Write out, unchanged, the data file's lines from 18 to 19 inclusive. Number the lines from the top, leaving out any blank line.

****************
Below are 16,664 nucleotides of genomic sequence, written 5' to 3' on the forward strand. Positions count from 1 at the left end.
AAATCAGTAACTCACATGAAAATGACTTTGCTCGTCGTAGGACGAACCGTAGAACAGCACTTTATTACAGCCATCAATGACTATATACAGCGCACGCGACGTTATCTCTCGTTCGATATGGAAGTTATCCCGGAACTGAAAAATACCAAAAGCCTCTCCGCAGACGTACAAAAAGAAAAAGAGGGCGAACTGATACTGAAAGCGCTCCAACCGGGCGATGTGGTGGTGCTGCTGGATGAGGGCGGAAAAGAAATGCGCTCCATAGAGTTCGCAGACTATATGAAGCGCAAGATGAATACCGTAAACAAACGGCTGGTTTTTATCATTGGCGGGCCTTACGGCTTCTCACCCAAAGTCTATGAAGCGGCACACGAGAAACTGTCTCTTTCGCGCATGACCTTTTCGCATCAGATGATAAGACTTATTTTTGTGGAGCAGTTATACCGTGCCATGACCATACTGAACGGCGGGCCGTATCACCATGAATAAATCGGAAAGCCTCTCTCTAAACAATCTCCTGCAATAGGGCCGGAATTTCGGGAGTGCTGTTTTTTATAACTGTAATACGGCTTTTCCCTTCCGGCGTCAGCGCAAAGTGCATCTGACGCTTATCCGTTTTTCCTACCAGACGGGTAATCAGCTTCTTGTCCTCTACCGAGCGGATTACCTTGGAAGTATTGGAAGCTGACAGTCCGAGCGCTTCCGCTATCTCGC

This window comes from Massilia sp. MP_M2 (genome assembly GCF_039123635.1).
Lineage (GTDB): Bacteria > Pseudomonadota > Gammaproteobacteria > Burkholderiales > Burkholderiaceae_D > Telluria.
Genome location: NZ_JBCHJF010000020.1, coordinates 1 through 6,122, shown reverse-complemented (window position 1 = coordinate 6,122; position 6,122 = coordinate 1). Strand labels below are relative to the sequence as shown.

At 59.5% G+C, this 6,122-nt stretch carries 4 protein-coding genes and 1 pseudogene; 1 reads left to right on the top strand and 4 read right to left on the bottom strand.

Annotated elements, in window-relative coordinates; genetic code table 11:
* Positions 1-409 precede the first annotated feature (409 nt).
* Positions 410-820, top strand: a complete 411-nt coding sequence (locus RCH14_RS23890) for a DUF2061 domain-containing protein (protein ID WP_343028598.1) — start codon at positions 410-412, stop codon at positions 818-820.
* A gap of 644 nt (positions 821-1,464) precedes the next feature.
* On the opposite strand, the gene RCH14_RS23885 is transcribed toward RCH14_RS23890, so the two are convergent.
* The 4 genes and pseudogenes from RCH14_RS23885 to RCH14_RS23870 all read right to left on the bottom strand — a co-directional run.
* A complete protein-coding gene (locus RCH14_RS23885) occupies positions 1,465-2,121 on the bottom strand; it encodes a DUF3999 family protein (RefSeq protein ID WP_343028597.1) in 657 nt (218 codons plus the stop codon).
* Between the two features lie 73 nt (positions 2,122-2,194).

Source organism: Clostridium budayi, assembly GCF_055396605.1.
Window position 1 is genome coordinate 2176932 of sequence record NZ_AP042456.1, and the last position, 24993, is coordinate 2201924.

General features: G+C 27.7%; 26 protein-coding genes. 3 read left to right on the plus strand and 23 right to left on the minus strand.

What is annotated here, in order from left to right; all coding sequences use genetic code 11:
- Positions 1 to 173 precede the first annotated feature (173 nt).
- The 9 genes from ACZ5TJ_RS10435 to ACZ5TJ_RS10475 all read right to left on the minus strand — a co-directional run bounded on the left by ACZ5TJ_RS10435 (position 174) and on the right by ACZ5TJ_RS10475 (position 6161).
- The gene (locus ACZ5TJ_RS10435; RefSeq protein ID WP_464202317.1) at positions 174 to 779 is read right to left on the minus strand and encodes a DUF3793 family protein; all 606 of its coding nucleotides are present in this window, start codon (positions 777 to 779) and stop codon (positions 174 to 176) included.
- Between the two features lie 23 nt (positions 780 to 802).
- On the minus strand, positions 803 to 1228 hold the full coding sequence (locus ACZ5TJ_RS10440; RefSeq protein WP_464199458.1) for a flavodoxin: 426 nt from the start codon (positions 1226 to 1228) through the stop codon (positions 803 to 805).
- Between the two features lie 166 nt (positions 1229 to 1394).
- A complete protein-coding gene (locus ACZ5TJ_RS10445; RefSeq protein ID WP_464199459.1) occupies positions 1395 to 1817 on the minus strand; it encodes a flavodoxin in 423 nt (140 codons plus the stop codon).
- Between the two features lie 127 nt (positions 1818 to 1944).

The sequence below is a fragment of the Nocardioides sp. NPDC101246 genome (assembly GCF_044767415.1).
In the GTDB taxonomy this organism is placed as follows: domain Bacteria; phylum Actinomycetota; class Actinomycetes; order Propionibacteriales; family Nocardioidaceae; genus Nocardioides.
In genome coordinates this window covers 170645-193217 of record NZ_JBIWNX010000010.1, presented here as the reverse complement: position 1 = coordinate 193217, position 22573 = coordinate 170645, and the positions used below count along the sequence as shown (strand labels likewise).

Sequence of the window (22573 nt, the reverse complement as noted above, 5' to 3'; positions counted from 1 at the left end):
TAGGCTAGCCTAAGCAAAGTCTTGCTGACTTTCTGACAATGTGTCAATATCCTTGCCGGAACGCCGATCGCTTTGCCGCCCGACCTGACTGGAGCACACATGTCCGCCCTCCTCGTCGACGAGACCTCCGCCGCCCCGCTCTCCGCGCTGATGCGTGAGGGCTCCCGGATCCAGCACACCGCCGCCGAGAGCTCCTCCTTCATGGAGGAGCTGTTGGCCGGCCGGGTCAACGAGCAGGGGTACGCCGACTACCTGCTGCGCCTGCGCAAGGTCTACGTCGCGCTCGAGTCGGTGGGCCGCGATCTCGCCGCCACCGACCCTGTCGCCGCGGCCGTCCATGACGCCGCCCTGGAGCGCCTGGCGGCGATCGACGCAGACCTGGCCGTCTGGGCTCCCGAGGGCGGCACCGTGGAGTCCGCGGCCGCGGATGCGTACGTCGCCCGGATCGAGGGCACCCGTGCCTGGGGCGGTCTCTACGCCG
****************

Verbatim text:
What is annotated here, in order from left to right; all coding sequences use genetic code 11:
- Positions 1 to 173 precede the first annotated feature (173 nt).